Answer: Yes. According to Medicare regulations, evidence of a request for the testing must be documented. The billing information submitted to the lab is not sufficient evidence. The same billing information form containing a signed request for slide processing would suffice. Also adequate would be chart documentation specifying that the specimen was sent for histology processing.

Example 2: You excise an abscessed epidermoid cyst, evaluate the histopathology yourself, and bill CPT 88305 for your services, as the histopathology reveals both a cyst and an abscess.

Answer: Incorrect. Two CPT 88304-qualified entities do not make an 88305. Both cysts and abscesses are coded with CPT 88304. Although both are present on a histology specimen, the CPT code remains 88304.

Example 3: An excised suspected melanoma tissue specimen is serially cross-sectioned and processed into three tissue blocks. As the tissue presents a diagnostic challenge, slides from each of the three blocks are stained with a pan melanoma (MART-1 and tyrosinase) plus Ki-67 multiplex immunohistochemical stain. Since three antibodies are applied to slides generated from three blocks of tissue, a total of nine immunohistochemical stain applications are done. Consequently, three units of CPT 88342 and six units of CPT 88343 are billed.

Answer: Correct. For non-Medicare patients the above is the correct billing, producing a total of three 88342 and six 88343 charges. For Medicare patients, however, one must note that since there was only one tissue specimen and a multiplex (cocktail) stain was used on that specimen, there can only be one code charged one time, G0461.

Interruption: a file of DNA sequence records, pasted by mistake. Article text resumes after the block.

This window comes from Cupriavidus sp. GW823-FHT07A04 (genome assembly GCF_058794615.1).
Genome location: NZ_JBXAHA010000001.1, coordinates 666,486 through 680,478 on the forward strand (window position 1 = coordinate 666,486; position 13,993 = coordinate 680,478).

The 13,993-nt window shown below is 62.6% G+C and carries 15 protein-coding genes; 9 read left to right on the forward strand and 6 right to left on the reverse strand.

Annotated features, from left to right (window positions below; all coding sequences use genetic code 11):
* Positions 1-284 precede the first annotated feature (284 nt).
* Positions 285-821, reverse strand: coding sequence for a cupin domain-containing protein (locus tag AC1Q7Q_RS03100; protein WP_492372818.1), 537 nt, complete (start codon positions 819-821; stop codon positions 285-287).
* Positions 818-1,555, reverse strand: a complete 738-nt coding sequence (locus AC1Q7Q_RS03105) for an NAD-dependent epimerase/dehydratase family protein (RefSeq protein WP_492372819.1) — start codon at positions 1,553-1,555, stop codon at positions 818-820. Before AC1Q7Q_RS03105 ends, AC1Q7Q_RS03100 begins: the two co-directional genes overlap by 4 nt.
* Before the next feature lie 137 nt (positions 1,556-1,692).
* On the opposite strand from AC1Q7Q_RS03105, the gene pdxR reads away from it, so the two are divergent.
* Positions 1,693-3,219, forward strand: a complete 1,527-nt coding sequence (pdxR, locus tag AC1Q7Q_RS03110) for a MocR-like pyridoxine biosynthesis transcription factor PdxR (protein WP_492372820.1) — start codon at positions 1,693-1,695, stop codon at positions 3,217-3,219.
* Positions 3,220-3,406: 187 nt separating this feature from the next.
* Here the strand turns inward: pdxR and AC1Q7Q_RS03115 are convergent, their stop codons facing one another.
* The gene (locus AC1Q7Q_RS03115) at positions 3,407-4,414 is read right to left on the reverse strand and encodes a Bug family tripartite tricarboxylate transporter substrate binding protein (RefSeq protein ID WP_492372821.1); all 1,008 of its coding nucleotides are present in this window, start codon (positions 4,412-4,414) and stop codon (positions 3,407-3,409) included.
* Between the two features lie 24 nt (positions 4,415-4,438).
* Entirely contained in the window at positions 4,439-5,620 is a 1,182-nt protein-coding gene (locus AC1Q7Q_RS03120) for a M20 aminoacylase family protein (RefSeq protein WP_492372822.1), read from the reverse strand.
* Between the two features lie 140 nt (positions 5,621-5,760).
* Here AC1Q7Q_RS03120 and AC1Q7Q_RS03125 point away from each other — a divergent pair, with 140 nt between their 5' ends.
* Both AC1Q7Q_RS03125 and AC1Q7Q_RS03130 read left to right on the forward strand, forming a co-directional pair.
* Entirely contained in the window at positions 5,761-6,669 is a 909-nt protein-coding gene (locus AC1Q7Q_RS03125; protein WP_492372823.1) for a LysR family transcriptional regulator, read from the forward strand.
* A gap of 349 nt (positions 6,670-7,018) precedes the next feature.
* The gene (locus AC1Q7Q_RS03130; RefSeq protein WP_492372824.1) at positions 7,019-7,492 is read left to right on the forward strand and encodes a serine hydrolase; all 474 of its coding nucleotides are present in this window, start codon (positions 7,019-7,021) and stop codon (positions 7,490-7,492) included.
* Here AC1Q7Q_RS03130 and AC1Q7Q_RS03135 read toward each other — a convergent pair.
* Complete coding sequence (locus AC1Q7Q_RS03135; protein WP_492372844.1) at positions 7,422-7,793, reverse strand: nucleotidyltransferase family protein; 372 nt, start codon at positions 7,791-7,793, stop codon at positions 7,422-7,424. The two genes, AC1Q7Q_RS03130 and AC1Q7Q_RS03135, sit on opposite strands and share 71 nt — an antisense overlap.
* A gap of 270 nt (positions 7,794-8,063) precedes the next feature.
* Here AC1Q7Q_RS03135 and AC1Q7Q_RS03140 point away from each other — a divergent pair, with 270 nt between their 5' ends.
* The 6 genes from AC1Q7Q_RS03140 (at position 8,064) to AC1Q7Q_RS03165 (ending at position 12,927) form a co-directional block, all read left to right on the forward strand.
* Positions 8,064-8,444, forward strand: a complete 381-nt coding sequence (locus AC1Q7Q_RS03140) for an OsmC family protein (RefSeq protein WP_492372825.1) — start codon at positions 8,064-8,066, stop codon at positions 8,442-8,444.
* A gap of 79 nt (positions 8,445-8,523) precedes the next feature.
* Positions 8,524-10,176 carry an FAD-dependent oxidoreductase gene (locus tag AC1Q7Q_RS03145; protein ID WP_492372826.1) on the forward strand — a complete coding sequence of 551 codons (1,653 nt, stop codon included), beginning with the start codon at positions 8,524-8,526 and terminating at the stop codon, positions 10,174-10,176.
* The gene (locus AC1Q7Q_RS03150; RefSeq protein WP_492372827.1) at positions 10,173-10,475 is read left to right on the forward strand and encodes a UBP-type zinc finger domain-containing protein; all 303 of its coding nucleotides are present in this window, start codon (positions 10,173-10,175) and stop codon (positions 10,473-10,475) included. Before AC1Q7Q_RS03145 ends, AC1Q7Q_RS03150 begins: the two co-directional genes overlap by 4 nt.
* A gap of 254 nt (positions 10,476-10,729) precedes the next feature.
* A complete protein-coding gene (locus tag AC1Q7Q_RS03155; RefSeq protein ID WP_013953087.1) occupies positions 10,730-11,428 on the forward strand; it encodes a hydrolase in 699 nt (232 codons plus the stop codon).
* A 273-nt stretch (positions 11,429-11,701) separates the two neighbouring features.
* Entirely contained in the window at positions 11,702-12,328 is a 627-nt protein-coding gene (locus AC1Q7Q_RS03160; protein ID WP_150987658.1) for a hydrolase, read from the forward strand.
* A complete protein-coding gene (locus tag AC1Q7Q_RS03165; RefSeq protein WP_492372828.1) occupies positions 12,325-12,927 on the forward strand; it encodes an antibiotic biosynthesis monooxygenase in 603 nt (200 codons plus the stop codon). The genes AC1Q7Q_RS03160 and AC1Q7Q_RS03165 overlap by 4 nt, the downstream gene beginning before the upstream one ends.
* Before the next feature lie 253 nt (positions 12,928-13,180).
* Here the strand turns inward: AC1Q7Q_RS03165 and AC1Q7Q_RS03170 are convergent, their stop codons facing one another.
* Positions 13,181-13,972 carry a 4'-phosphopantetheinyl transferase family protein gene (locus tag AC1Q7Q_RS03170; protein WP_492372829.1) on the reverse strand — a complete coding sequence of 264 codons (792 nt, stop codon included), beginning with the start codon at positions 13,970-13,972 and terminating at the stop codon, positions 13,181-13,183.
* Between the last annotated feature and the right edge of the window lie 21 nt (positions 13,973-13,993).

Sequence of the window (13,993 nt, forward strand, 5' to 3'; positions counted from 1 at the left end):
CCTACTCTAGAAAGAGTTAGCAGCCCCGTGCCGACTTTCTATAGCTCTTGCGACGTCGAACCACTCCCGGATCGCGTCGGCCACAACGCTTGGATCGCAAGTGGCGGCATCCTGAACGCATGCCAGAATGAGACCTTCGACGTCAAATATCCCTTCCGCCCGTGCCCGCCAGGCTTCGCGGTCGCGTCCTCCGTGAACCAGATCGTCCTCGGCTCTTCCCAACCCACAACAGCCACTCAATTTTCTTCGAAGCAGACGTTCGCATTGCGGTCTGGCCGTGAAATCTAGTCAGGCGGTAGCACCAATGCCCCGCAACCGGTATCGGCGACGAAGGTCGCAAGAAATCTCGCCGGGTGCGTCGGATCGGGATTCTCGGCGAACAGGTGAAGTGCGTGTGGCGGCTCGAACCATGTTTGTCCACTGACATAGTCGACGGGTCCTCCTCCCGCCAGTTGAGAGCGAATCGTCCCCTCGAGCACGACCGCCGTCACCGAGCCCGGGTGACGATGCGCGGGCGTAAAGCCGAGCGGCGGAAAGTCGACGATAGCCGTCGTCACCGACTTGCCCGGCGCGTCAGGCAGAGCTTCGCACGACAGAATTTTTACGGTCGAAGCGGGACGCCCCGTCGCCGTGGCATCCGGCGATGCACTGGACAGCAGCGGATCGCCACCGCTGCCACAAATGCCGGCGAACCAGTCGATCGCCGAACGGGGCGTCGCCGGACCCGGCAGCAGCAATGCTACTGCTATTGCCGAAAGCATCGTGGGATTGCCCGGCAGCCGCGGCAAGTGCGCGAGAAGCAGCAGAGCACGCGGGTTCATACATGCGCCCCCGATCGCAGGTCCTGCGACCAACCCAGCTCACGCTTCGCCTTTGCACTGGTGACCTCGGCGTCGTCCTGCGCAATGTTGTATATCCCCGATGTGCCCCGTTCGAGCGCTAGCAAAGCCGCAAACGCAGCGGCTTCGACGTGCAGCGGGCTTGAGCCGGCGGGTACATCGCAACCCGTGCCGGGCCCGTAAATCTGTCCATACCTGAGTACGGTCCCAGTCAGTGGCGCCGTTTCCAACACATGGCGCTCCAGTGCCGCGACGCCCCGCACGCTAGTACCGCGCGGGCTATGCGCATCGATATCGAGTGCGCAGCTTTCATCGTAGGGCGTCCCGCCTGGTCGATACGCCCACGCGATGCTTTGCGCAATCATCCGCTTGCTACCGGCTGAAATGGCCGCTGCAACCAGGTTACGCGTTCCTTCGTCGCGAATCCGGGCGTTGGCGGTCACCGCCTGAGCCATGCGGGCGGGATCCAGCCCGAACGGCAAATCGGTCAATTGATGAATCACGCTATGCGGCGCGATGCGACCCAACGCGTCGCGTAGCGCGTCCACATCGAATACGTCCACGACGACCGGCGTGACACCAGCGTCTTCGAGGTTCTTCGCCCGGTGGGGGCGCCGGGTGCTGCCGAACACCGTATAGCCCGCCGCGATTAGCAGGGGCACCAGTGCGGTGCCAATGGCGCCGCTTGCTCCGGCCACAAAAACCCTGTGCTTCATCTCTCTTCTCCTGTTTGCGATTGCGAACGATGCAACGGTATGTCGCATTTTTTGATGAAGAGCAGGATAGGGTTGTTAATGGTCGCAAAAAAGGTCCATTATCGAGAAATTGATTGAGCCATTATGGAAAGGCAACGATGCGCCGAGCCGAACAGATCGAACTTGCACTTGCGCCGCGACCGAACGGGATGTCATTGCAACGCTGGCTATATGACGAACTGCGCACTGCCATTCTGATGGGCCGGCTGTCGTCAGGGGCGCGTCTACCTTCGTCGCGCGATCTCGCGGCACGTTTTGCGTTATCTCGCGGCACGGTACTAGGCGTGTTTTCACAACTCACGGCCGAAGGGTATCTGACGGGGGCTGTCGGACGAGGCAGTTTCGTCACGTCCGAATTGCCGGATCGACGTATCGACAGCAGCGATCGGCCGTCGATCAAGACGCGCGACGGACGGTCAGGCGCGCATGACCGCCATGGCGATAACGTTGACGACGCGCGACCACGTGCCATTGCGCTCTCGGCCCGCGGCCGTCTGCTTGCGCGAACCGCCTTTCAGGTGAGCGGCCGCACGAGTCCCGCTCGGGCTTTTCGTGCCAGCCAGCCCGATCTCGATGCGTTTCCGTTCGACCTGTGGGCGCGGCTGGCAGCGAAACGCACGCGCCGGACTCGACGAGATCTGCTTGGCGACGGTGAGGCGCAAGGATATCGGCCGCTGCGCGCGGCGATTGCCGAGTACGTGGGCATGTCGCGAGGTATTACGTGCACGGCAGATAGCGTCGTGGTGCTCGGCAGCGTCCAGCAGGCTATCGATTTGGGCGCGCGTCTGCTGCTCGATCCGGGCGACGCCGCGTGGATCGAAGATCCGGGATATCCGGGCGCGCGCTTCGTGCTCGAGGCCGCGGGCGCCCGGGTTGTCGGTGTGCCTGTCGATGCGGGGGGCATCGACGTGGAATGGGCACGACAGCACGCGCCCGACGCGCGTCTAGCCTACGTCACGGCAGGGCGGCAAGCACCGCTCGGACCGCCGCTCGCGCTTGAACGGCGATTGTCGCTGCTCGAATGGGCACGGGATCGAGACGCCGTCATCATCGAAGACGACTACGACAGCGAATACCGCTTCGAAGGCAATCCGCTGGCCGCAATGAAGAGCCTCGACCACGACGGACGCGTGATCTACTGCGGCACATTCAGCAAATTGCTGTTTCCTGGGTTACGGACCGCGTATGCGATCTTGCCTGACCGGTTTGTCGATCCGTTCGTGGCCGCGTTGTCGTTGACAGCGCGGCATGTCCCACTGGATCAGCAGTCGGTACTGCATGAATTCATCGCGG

Example 4: You biopsy a Medicare patient’s chart-documented atypical pigmented lesion, specify in the patient’s record that the specimen is being sent for histologic evaluation, and submit the tissue to an in-house dermatopathologist along with a signed requisition. You are confident that you have met appropriate Medicare requirements.

Answer: Correct. Both the need for a biopsy, suspected nevus atypia, and the need for histologic processing were documented in the patient record. The signed pathology requisition, although not technically required, will readily confirm the request for pathology services in the case of an audit.